CDCI's Vermont Early MTSS Team

Amy Wheeler-Sutton

Amy Wheeler-Sutton, M.Ed
BEST Project Co-Director

Cassandra Townshend

Cassandra Townshend, Ed.D
BEST Project Co-Director


Vermont Early MTSS and the Pyramid Model

Vermont Early MTSS is a framework that includes five critical components to ensure scale up and sustainability of research and evidence-based pracitces.

Early MTSS promotes the implementation of the Pyramid Model framework of evidence-based practices for universal promotion, prevention, and intervention. These support children's social and emotional development, well-being, competence, and confidence. Early MTSS is designed to ensure implementation and improvement sciences for sustainability of Pyramid Model practices.

About the Pyramid Model

Pyramid Model is based on an effective workforce. 

An effective workforce is built on systems and policies which allow providers and administrators across the entire early childhood system to implement Pyramid Model practices.

Supports for children are then based on universal, targeted, and individualized supports which build children's belonging in the community selected for them by their families.

The Pyramid Model framework is implemented in childcare, family home childcare, community preschools, and public preschools across the country. Pyramid Model practices support children across environments and build the workforce in all program structures. Training and coaching provided by the Pyramid Model Consortium (PMC), the Vermont Agency of Education, and the Pyramid 802+ consultants is tailored to meet the unique needs of programs across Vermont.

Families and caregivers drive program mission, policies, and processes. Staff within programs (regardless of size) receive on-going coaching based on their competence and confidence to provide responsive, affirming, and evidence-based supports for all children and families.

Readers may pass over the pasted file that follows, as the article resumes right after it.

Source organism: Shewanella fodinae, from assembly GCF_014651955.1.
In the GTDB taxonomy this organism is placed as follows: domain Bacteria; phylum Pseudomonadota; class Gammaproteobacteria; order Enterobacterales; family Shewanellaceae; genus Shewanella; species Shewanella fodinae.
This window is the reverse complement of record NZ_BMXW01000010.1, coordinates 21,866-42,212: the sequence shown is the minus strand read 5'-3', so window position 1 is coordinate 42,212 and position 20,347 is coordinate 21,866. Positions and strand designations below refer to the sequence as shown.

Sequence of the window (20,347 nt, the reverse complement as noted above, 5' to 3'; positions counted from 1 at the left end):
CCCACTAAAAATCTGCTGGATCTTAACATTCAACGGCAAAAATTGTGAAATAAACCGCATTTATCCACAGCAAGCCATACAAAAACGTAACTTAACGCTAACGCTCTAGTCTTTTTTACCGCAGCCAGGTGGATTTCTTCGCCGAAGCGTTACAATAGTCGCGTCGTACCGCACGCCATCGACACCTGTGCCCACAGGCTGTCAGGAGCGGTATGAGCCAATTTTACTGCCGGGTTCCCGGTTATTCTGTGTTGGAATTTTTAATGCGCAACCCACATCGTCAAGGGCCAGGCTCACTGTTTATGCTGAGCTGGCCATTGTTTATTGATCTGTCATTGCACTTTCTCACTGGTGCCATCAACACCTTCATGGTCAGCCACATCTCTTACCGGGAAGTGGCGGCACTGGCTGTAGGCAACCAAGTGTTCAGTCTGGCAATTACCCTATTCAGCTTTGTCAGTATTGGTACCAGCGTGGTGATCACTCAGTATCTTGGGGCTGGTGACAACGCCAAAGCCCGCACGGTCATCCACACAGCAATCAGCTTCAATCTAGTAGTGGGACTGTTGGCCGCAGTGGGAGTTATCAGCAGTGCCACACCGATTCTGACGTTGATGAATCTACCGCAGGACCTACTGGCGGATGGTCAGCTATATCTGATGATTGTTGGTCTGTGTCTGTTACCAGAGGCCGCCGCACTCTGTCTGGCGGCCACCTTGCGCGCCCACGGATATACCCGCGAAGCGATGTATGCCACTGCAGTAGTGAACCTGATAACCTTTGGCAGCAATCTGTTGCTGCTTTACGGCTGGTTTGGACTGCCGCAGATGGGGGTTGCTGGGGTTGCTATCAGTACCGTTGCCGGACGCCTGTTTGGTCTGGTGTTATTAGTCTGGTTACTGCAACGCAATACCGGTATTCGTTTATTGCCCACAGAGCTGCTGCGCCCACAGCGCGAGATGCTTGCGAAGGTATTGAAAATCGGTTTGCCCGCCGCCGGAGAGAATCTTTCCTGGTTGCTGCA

The History of the Pyramid Model

The Pyramid Model was developed from multiple national centers funded in the early 2000s. Over the decades, the Pyramid Model development has been funded by both the US Department of Education and the US Department of Human Services effective implementation across the entire early childhood sector. 

Concerns about exclusionary discipline have been magnified since the passage of Act 35 and 283, continuous monitoring by the Agency of Education, and the increase in mental, emotional, and behavioral health issues over the course of the COVID-19 pandemic. 

--Building Bright Futures, 2023

How the Pyramid Model supports the entire early childhood system in Vermont

Implementation of Pyramid Model practices across the system reduces the use of exclusionary discipline strategies (suspension and expulsion) allowing children and families to access quality early childhood experiences and receive the supports they need to grow and develop.

A focus on culturally responsive practices transforms how providers perceive and respond to children's behavior. Providers engage in self-reflection, which help them to examine how their perceptions of children's behavior align with the cultural norms of BIPOC children and chidlren who are dual language learners, and reduce implicit bias.

Combined with the implementation of universal, targeted, and individualized supports for children within the Pyramid Model, Vermont Early MTSS can reduce exclusionary practices for chidlren across the early childhood system.



Vermont Early MTSS @ CDCI receives funding through the State of Vermont Agency of Education. It is part of work performed by the Building Effective Supports for Teaching (BEST) Team. The BEST Project increases and strengthens capacity across Vermont, so that schools and their communities are better able to anticipate and respond do the needs of students who are at risk of or experiencing social, emotional, and behavioral challenges.

Vermont Early MTSS @ CDCI is also supported by the UVM Center on Disability & Community Inclusion (CDCI).